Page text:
Ancient Rome had an enormous number of customs and traditions. Some of them have been passed down to us in the names of our months, or the letters in the Latin alphabet.
However, they also had a lot of very customs which to us seem very strange.
One of the strangest, and most powerful to the Romans, were the traditions surrounding the Roman city limits, aka the pomerium.
Learn more about the Roman pomerium, and how seriously the Romans took it, on this episode of Everything Everywhere Daily.
To understand what the Roman pomerium was and why it was so important, we have to go back to the very founding of the city of Rome….or at least the legends of its founding.
The legend holds that the city was founded by its namesake Romulus and the center of the city was on the palatine hill. The palatine hill, for those of you who have been there or are familiar with the city, is the hill that overlooks the forum and the colosseum.
When he founded the city, he took a plow and with it created the boundaries of the city. That line he plowed which defined the city limits, became the pomerium. The date that he plowed this trench, April 21, is still celebrated today as the founding of Rome.
The word pomerium is a contraction of the Latin words post moerium, which means beyond the walls.
Supposedly, this was an ancient Etruscan tradition and it would have been something that many cities and towns in the Italian peninsula might have had.
The pomerium, however, wasn’t really the city limits of Rome. It served only as the legal and religious boundary of Rome.
Ancient Rome was an enormous city. You often hear of people talking about the seven hills of Rome. In average everyday use, this sprawling metropolis was Rome, or at least the area inside the city walls.
However, the pomerium was much smaller. It didn’t encompass all seven hills as the Aventine hill, for example, was outside of the pomerium.
The closest modern example I can think of would be the City of London. The City of London is a separate thing from London. The City of London is a small, formal area in the central part of Greater London with a population of fewer than 10,000 people which was the original core of the city.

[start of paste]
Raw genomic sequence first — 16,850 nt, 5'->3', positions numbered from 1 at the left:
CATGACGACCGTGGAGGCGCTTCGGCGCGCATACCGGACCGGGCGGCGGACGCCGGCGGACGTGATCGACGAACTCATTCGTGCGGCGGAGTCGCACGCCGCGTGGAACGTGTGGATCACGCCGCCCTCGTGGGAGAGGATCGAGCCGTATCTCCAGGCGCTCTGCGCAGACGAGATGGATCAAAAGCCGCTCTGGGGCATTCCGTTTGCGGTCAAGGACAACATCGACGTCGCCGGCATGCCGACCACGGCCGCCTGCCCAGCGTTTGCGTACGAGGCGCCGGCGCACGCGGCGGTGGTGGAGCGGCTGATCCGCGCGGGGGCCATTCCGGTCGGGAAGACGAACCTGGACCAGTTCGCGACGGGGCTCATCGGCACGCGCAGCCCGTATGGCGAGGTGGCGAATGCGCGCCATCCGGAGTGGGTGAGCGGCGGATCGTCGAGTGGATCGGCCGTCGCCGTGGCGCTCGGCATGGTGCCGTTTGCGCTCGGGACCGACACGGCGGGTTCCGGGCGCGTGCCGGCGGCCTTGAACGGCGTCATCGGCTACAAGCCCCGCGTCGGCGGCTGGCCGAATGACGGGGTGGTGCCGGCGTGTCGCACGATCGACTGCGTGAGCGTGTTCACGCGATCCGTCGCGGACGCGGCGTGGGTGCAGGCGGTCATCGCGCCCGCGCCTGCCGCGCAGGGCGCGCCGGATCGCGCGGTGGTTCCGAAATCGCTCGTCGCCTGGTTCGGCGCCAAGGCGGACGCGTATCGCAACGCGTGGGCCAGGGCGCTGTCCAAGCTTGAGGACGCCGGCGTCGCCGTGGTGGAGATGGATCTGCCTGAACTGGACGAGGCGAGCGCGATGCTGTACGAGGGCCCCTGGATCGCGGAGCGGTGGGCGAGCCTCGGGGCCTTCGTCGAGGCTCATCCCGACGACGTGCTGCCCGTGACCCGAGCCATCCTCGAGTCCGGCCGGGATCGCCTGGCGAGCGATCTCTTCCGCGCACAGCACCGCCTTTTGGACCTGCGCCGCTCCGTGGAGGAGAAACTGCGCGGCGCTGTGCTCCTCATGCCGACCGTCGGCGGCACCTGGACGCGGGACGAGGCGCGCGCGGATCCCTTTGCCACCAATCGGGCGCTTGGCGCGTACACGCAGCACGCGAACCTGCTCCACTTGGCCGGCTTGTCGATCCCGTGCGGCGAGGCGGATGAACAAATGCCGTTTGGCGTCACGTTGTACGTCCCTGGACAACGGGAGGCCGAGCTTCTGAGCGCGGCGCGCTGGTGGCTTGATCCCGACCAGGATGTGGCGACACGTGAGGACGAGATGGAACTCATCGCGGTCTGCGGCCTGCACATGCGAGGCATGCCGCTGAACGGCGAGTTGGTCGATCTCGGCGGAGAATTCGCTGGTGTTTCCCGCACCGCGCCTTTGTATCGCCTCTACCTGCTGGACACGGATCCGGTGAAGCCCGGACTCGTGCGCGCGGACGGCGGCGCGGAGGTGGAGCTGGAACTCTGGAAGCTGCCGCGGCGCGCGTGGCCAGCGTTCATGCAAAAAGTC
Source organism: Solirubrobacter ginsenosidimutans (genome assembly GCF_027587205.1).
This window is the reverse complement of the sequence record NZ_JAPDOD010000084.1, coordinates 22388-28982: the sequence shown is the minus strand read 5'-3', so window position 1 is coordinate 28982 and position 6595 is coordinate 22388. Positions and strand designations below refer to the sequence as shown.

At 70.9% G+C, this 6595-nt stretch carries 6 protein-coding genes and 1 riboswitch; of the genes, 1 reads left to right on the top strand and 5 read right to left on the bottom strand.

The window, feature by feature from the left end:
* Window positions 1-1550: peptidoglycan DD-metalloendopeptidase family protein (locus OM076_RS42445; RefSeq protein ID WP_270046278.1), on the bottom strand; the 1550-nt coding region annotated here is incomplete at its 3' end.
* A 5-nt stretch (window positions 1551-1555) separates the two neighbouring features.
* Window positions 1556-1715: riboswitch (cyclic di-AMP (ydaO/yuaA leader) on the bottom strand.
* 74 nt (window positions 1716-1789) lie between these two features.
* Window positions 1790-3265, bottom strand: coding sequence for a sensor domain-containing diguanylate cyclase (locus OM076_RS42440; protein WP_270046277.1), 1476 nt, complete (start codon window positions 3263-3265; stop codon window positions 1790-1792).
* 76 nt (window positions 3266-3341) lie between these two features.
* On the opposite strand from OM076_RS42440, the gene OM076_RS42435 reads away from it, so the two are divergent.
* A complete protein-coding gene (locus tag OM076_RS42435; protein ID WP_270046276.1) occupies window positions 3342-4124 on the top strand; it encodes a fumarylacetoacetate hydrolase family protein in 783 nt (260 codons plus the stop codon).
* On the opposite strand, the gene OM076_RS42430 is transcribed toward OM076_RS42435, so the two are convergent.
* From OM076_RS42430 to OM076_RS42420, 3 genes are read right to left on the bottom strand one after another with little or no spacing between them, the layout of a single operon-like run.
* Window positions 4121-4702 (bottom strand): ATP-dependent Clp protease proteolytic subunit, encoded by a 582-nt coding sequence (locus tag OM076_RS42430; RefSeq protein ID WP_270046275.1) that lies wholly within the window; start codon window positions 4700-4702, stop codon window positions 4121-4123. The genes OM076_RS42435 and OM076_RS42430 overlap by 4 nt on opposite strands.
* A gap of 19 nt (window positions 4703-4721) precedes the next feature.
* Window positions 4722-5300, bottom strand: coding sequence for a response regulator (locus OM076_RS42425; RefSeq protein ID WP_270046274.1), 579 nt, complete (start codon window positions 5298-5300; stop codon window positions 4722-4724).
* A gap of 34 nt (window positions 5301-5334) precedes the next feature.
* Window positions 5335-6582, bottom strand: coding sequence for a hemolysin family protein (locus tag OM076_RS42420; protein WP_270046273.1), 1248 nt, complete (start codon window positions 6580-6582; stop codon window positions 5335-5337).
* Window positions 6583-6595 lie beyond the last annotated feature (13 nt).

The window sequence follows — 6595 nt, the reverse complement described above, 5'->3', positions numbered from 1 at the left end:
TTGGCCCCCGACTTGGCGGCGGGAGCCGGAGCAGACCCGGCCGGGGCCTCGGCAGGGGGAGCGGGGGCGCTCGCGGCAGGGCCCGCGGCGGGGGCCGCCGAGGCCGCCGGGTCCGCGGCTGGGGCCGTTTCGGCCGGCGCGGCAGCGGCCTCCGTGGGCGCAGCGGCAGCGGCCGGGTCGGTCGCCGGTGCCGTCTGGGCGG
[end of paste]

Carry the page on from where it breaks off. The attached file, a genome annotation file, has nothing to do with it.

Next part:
It is really confusing because the City of London can only really be distinguished from the City of London based on context, and as I say that I’m realizing I’ll have to do an episode on this in the future.
So, the pomerium served more as a legal and religious boundary, rather than a practical boundary of an urban area.
So, why was this line so special?
When Romulus took his plow to create the pomerium he didn’t create a continuous trench. At several points he picked up the plow, only to start the trench again a few meters later. These points became the gates of the city.
Because the pomerium was the legal boundaries of the city, there was a rule that one could not cross the pomerium. For most of the pomerium, there wasn’t a wall. There were just stones that delineated where it was located.
You had to pass through the gates, and if you didn’t the penalty was death. Crossing the pomerium was considered a symbolic invasion of the city.
This was taken very very seriously by everyone, as I’ll get to in a moment.
There were a host of rules for what could and couldn’t be done inside the pomerium.
For starters, no one was allowed to be buried inside of the pomerium. This is why the Vatican was originally outside of the city limits of Rome. It was a cemetery.
The tombs of Augustus and Hadrian, which you can still visit today, were also outside of the pomerium, as are many catacombs and monuments erected along the Apian Way.
Another rule about the pomerium is that there could be no soldiers or weapons inside the pomerium. This didn’t include things like knives which had practical uses in the home and in commerce, but it did include things like swords and spears.
The assassination of Julius Caesar took place outside of the pomerium, so the senators who killed him couldn’t be charged with sacrilege for having weapons.
Likewise, generals couldn’t enter the pomerium lest they lose their position. In the event that a special session of the senate was needed which required the attendance of generals, tents would be erected outside the city on the fields of Mars.
This restriction on the military inside of the city extended to the magistrates themselves. Certain elected positions such as consul, proconsul, aediles, and quaestors, were allowed to have personal bodyguards called lictors. The lictors would carry a long bundle of wooden rods known as a fasces which were a symbol of their authority. How many lictors you had depended on your position.
By the way, the word fasces is the basis for the word fascist, and there are many examples of fasces in architecture in many government buildings in countries.